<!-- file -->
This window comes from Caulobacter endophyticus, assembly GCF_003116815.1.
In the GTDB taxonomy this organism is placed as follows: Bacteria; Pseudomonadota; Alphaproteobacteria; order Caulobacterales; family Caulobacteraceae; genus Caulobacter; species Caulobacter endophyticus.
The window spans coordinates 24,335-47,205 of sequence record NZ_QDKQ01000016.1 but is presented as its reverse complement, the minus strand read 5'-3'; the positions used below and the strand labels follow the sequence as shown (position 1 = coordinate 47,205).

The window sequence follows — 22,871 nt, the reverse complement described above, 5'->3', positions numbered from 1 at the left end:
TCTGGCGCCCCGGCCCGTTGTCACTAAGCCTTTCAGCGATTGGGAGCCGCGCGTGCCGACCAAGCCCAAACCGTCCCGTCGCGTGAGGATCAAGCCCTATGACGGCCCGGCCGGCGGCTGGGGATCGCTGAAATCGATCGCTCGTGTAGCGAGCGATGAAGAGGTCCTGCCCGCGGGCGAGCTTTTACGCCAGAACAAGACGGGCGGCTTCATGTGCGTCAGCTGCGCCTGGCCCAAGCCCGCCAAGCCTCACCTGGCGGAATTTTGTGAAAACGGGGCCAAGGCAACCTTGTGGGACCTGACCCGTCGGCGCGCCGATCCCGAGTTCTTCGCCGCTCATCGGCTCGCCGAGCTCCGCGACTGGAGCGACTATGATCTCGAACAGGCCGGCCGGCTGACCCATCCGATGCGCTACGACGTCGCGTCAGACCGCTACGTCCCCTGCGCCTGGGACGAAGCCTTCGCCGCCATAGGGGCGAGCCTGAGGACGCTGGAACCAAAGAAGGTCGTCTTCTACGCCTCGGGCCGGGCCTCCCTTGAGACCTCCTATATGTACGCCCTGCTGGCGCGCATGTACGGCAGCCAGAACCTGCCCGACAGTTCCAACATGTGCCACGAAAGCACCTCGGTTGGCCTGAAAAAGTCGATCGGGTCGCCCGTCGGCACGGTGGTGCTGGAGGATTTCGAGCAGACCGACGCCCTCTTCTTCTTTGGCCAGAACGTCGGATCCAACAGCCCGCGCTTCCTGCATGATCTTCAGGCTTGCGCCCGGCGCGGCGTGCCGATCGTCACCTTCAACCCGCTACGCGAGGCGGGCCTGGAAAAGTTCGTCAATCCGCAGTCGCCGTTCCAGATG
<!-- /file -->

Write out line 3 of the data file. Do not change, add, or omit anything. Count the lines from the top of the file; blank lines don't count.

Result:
The window spans coordinates 24,335-47,205 of sequence record NZ_QDKQ01000016.1 but is presented as its reverse complement, the minus strand read 5'-3'; the positions used below and the strand labels follow the sequence as shown (position 1 = coordinate 47,205).